Showing posts with label Games. Show all posts
Showing posts with label Games. Show all posts

Sunday, January 22, 2017

A Brief Look on the History of CHESS

Chess is a competitive game normally played between two players. It is sometimes called the nternational or Western chess. The recent form of the game emerged in the southern part of Europe during the second half of the fifteenth century. Nowadays, the chess is one of the world’s most popular games.

English: A large chess game inside Enoch Pratt...
A large chess game inside Enoch Pratt Free Library in Baltimore, MD, USA (Photo credit: Wikipedia)

Humble Beginnings

The game of Chess has been attributed both by the Arabs and the Persian people to the Indians. Chess then spread throughout the world and several variants of chess soon began taking form. Chess was introduced to the Near East from India and eventually became the part of a courtly and princely education of the Persian nobility. It is also known that the Silk Road traders, Buddhist pilgrims and others carried the game to the Far East where it was assimilated and transformed into a game played on the intersection of lines of the board rather than within the squares.

The game Chaturanga reached Europe through the Byzantine and Arabian empire, and Persia. By the tenth century, the Muslims carried the chess game to Sicily, North Africa and Spain.

Later on, chess was extensively developed in Europe during the late fifteenth century. Fortunately, the
game survived several series of prohibitions and sanctions by the Christian Church.

When the game arrived in Europe it attained a social value and seen as a prestigious pastime related with high culture and nobility. This status of the game explained the exquisite and expensively made
chessboards during the medieval era. The popularity of the game in the Western society peaked during the twelfth and fifteenth centuries.

Eventually, chess was incorporated into the knightly lifestyle in Europe. In fact, Peter Alfonsi mentioned in one of his books that chess is one the seven skills required by an individual to be a good knight. Also, the game became a subject of art during the period. There are several monarchs, like Queen Margaret of England who symbolized the position of chess in the royal art treasures through jasper and crystal chess sets.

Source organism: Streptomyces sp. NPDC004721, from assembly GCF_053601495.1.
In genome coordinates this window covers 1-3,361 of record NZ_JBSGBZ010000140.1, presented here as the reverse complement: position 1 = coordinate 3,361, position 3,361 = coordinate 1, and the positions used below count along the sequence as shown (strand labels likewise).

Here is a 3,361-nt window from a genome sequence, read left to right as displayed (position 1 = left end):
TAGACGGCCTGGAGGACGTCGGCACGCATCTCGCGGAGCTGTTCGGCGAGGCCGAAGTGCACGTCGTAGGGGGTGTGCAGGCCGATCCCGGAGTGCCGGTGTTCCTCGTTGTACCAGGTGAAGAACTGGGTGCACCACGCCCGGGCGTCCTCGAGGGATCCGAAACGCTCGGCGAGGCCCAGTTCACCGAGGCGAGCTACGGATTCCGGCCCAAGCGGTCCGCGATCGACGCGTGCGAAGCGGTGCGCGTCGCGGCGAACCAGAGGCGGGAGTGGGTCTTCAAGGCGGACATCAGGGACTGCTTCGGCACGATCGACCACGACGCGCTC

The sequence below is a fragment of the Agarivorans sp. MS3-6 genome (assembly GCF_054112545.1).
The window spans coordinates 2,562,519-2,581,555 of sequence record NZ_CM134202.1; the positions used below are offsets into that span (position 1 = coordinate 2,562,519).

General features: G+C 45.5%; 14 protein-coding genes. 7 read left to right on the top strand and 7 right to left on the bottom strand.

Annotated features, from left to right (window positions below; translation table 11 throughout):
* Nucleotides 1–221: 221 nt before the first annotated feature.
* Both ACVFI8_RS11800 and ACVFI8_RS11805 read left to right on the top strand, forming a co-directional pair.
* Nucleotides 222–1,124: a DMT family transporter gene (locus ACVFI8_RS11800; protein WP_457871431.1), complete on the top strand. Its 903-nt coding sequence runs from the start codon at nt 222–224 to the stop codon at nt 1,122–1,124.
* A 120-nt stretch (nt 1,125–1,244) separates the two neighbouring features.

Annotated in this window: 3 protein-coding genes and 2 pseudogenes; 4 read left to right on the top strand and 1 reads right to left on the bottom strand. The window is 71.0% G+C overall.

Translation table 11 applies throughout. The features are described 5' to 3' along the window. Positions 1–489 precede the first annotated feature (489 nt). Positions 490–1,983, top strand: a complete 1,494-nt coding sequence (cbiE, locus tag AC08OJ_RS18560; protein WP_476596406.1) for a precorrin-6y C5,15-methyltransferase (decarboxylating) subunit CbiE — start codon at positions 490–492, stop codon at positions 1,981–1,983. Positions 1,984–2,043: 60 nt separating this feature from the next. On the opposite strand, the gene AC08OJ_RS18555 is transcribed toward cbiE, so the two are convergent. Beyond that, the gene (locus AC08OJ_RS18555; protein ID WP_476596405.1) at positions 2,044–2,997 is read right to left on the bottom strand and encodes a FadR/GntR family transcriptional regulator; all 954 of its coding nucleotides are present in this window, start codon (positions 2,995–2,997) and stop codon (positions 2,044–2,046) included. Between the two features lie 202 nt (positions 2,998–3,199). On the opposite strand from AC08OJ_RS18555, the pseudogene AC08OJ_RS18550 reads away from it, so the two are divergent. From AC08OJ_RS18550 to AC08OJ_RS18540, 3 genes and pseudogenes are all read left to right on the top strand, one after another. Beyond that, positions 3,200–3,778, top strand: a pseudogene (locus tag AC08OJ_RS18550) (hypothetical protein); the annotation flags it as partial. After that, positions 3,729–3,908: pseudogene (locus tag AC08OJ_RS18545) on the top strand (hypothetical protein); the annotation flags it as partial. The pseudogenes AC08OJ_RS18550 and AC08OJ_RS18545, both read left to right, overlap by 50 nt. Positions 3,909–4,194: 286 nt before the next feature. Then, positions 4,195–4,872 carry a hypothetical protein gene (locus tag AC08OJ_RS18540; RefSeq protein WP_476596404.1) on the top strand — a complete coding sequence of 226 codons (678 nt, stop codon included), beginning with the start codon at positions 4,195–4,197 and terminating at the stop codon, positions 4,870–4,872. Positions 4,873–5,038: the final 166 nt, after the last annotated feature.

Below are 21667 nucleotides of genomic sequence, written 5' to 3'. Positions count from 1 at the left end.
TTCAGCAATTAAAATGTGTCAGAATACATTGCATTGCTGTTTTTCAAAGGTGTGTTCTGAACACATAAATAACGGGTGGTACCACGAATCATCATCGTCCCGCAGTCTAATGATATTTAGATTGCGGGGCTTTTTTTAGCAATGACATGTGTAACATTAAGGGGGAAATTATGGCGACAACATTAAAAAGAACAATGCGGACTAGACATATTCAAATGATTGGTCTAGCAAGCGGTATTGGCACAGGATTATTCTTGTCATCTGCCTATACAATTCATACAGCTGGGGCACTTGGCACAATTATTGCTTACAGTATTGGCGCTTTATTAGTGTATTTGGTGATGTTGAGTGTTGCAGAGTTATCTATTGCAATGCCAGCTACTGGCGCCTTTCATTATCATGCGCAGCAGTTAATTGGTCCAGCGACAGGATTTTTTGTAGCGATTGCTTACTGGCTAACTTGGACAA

Rise of Modern Chess

During the years 1834 and 1851, cutthroat chess became noticeable through the London Chess tournaments, which also made concern regarding the time taken by players to move their pieces. It was realized that the players normally took hours to analyze the moves and one almost took nearly two hours and twenty minutes to think over a single move during the tournament.

Fortunately, the development of speed chess was seen during the following years, where the most popular variant is the five-minute chess. There is also a final variant that allowed a player who made the predetermined amount of moves in the agreed time to receive extra time budget for his or her next moves.

It was not until 1861 when the first time limits, through the use of sandglasses, were used in a tournament at Bristol. Later on, the sandglasses were replaced by pendulums. During the turn of the 19th century, a tiny latch, also known as flag, helped settle the arguments over the players exceeding time limit turn.

Also in the 19th century, position analysis became popular. There is even a Russian composer with the name of Vladimir Korolkov who created the "Excelsior", which stated that the White side wins only by creating six consecutive captures by a pawn. Later, there are several analysts who emerged, including Vasily Smyslov, Jan Timman, and Mikhail Botvinnik.